Du Plessis says Capitec has a rather 'specific' culture, not seen in many other South African firms. "We wanted to create a family environment where people feel safe to try things and make mistakes. We're not chopping heads off when things go wrong. At the same time, we wanted a culture of accountability and brutal honesty even though that kind of communication - to colleagues, the board, the market - can sometimes be painful. I always say: if you always tell the truth, you never have to remember anything. Some people see me as untactful and too direct, but I prefer it that way. I always ask myself what Jesus would do, as I base my principles on Christian values. For me, that is important and non-negotiable."
Part of Capitec's success is thanks to the fact that the bigger players initially ignored the - then - small bank from the Cape winelands. "They gave us an opportunity. Now it is up to us never to underestimate the competition. You always have to know what your competitors are doing. I find it very strange when I walk into a BMW dealer and ask about the difference between one of their and a KTM motorbike and the salesperson tells me he doesn't know because he has never driven one. In sport people spend half their preparation time - be it for football or boxing - looking at what their competitors are doing. In business this is less common; one has to for example go through financial statements of other companies and learn from their business models. That is why I also like to read biographies and learn from other people's approaches."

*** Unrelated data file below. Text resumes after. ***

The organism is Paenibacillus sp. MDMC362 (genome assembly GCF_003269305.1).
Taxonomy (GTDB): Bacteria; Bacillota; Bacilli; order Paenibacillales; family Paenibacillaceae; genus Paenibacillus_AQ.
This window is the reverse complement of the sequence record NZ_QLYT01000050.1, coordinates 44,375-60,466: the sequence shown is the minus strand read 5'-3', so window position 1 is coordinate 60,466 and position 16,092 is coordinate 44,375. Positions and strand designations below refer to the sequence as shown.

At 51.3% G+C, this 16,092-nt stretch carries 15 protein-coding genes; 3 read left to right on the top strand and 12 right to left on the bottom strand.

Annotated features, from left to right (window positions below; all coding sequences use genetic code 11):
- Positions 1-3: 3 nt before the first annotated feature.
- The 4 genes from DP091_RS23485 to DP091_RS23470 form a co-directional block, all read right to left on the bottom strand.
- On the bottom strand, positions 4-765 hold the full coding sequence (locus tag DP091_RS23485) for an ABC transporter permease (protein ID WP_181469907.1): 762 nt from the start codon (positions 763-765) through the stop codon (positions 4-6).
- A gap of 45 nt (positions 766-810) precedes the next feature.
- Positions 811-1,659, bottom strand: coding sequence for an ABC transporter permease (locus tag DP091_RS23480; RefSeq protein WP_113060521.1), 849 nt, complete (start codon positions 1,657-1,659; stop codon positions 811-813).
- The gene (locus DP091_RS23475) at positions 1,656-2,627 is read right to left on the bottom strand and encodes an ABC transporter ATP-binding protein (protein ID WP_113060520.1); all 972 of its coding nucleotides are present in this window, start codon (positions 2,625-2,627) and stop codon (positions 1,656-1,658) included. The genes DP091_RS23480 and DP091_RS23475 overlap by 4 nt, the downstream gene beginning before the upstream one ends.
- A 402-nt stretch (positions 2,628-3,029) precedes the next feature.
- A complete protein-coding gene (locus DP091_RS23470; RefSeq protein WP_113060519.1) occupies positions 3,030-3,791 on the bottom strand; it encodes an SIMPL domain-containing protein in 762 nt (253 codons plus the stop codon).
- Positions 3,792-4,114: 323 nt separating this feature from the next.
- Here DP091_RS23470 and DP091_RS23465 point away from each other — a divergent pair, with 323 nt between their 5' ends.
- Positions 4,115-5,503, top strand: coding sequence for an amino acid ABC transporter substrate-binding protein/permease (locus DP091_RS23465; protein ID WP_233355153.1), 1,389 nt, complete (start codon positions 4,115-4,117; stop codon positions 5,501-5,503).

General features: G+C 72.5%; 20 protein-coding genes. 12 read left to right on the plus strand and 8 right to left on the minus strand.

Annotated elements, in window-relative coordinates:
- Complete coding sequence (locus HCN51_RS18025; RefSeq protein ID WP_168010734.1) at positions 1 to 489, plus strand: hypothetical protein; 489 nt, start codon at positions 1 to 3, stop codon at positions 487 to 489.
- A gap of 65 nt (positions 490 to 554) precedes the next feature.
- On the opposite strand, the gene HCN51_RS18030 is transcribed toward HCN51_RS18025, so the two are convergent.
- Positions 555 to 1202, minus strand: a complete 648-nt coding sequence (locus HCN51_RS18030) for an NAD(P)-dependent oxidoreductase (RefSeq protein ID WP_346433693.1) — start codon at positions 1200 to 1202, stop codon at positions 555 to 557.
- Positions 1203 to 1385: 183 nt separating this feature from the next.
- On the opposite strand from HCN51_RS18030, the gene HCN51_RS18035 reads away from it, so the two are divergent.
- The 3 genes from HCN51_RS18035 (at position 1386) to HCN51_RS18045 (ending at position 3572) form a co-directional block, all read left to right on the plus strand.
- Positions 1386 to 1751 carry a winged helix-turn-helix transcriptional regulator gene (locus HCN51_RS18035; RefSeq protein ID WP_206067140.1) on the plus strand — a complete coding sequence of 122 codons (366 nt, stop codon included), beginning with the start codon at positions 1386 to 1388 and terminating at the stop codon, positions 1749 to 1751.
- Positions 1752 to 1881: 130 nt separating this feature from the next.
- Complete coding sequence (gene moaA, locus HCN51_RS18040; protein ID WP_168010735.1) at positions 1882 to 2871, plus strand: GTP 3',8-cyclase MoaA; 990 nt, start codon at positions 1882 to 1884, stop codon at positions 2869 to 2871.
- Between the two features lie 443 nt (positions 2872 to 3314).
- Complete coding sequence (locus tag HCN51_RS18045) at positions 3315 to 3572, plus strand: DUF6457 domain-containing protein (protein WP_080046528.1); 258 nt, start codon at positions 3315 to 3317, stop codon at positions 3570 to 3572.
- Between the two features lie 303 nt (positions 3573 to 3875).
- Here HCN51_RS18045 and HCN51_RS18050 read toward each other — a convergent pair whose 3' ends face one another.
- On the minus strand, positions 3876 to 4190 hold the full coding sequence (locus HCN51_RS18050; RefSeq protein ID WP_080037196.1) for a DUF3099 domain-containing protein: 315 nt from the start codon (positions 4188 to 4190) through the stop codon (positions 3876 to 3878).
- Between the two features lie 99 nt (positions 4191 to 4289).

Complicated accounting standards are something Du Plessis does not enjoy and he feels many regulations are unnecessary. "Many of these statements are not going to give a better picture of what's going on and sometimes all it does is create smoke and mirrors. In a small company it takes a lot of time out of a CFO's diary. At Capitec, we have enough people who love getting stuck into all of that. I am not one of them. I prefer to concentrate on strategy and make sure we remain innovative." Another pet hate of Du Plessis is overreliance on consultants. "I believe one should never appoint a consultant if you don't have an opinion on what is required. I talk to colleagues, experts and do research to form my own opinion and only then I will hire a consultant to assist with the task at hand.
Du Plessis has three sons, two of them currently attending university. The FD is offered to share some of his insights with young finance professionals. "First of all: see an opportunity in everything. When we did articles many of my colleagues hated certain tasks. I saw them as an opportunity, for example to learn about service delivery, client relations, etc. Secondly, it is extremely important to work very hard. If need be, work 24/7; fortunately I don't need a lot of sleep. It is critical to make an impression. If you do it from the outset, you get all the nice jobs. Don't only do what you are told - go the extra mile. Give in on small things but be uncompromising on the important things and values. Conform but also understand the organisation. I believe in submission but not in blind following."
Eventually, Du Plessis comes back to his core value: be brutally honest. "I once heard a story of a CEO that had a young clerk in his office when the phone rang. The CEO asked the clerk to pick it up and say the CEO is not there. The clerk picked up the phone and passed it to the CEO, who had no choice but to take the call. When the CEO asked him angrily why he did it, the clerk said: 'if you don't want me to lie TO you, don't expect me to lie FOR you'."